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Did you know you can catch Long Island largemouths and smallmouths right through the winter months on many lakes and ponds? It’s a fact. Given a few consecutive days of warming temperatures, black bass can bite reasonably well despite the chilly weather and remain fair game during the December 1 through March 15 catch and release only bass season. 

To be sure, it takes a lot more work and preparation to target winter bass then you’ll need to expend chasing the hawgs of summer. Still, if you just want to get out and make some casts with a reasonable chance of connecting with willing combatants, cold-water options are worth exploring.

Winer bassin’ can be cold and wet. It can also be quite productive. Remember, the colder months see catch and release only fishing allowed for black bass on Long Island. Be sure to check the latest NYS freshwater fishing regulations before heading out.

Probe Deep Water

Searching out the warmest water they can find during the winter months, bass tend to concentrate in deeper pockets. Here, they gain an extra degree or two over shallower water while protected from radical temperature shifts by the buffering effect of several feet of liquid above their heads. You’ll find winter bass in as little as three- or four-foot depths at times, but six- to eight-feet of water produces far more consistent action on a daily basis. In some of Long Island’s larger lakes – Fort Pond in Montauk, Laurel Lake and Lake Ronkonkoma, for example, you’ll score even better in 12- to 20-foot depths as long as oxygen levels remain sufficient. Targeting deep water in an area that receives plenty of sun also seems to help, so avoid fishing in the shadow of buildings or hillsides.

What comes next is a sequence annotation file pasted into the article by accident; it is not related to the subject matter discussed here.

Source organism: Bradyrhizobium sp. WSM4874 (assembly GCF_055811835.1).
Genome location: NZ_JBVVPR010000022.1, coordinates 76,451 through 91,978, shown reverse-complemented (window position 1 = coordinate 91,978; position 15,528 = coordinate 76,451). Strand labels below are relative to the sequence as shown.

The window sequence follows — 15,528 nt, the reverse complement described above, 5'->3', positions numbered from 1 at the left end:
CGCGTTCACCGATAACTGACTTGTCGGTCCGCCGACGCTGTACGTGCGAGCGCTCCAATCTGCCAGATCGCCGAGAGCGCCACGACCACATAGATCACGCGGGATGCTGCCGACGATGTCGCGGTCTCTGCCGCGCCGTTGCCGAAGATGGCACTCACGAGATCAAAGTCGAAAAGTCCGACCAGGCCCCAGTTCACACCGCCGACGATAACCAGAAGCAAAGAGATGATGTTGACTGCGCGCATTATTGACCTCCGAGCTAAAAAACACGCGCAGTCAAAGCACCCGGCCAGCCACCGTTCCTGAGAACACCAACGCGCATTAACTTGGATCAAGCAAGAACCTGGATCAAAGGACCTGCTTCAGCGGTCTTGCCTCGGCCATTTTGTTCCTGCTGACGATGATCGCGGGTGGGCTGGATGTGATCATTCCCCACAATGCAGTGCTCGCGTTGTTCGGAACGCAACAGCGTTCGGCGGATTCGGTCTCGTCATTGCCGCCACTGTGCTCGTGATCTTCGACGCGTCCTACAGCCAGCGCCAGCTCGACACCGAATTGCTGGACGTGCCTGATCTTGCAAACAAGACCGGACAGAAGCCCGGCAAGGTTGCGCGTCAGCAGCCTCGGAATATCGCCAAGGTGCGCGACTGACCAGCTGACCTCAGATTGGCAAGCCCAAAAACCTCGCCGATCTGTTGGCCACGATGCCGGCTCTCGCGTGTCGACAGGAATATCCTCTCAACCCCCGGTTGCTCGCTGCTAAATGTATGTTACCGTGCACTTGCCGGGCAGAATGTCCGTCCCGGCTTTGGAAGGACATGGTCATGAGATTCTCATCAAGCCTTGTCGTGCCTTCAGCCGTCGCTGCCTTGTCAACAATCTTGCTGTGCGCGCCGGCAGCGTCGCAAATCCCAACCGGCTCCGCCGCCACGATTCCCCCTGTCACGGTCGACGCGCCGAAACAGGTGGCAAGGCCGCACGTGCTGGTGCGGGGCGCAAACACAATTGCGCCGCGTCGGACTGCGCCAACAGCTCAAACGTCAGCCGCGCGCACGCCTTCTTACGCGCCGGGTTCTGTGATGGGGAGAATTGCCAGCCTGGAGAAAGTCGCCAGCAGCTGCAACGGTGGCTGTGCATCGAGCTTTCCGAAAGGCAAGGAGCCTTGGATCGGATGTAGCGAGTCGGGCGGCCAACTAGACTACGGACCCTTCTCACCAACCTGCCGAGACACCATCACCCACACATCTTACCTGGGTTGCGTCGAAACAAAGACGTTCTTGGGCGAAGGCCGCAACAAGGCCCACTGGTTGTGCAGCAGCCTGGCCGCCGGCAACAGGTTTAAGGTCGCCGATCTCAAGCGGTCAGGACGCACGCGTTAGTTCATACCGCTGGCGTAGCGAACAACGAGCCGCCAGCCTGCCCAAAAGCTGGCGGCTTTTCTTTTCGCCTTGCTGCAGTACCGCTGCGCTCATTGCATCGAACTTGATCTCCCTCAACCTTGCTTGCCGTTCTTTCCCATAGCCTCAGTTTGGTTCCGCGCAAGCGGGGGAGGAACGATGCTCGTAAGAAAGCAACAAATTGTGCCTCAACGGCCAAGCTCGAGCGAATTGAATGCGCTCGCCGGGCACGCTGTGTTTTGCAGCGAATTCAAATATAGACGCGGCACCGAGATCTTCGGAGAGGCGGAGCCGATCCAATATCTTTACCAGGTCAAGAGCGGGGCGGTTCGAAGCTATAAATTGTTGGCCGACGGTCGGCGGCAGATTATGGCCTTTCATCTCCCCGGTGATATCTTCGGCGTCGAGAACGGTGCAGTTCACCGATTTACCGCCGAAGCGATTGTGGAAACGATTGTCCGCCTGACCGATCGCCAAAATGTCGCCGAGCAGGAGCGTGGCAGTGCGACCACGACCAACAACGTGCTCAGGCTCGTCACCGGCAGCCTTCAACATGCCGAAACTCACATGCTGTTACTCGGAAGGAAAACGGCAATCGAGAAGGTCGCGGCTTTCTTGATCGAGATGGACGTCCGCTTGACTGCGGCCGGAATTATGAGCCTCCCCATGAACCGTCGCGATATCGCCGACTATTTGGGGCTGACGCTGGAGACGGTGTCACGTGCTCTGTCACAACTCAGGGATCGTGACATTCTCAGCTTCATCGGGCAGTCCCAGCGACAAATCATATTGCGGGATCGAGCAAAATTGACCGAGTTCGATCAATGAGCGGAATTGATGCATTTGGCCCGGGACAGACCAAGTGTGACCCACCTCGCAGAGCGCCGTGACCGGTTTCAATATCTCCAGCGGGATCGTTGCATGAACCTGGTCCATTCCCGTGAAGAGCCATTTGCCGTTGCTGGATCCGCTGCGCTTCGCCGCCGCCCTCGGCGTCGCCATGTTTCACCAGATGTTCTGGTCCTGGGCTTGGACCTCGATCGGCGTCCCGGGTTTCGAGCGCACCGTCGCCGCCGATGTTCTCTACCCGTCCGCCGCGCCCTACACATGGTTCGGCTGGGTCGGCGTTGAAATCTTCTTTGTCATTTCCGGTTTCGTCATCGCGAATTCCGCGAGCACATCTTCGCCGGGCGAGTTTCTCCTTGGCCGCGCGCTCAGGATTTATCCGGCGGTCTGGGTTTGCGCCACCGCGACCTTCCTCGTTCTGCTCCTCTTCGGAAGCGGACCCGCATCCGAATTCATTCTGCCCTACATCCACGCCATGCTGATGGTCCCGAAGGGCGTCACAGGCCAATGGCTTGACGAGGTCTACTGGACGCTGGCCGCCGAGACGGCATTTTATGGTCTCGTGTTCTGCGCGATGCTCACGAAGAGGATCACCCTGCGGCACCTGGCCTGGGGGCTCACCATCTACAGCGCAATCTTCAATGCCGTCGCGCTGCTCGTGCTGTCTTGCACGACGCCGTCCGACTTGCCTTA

Keep in mind that “deep water” in terms of Long Island fishing is relative given the generally shallow nature of most freshwaters here. For example, deep water in Fort Pond might be considered anything greater than 12 feet while deep water on your local mill pond is more likely to be six- to eight-foot depths. In either case, the same drop-offs, ledges and pieces of structure that hold lunkers in the heat of August are likely to produce again when there’s snow on the ground. Work those dawg-day honey holes and check current contour maps for additional ledges, pockets, old creek beds, depressions and structure you may have over-looked during the summer season.

A light spinning setup and suspending jerk bait did the trick on this later winter bass. Be sure to take full advantage of any warming spells.

Finesse For Success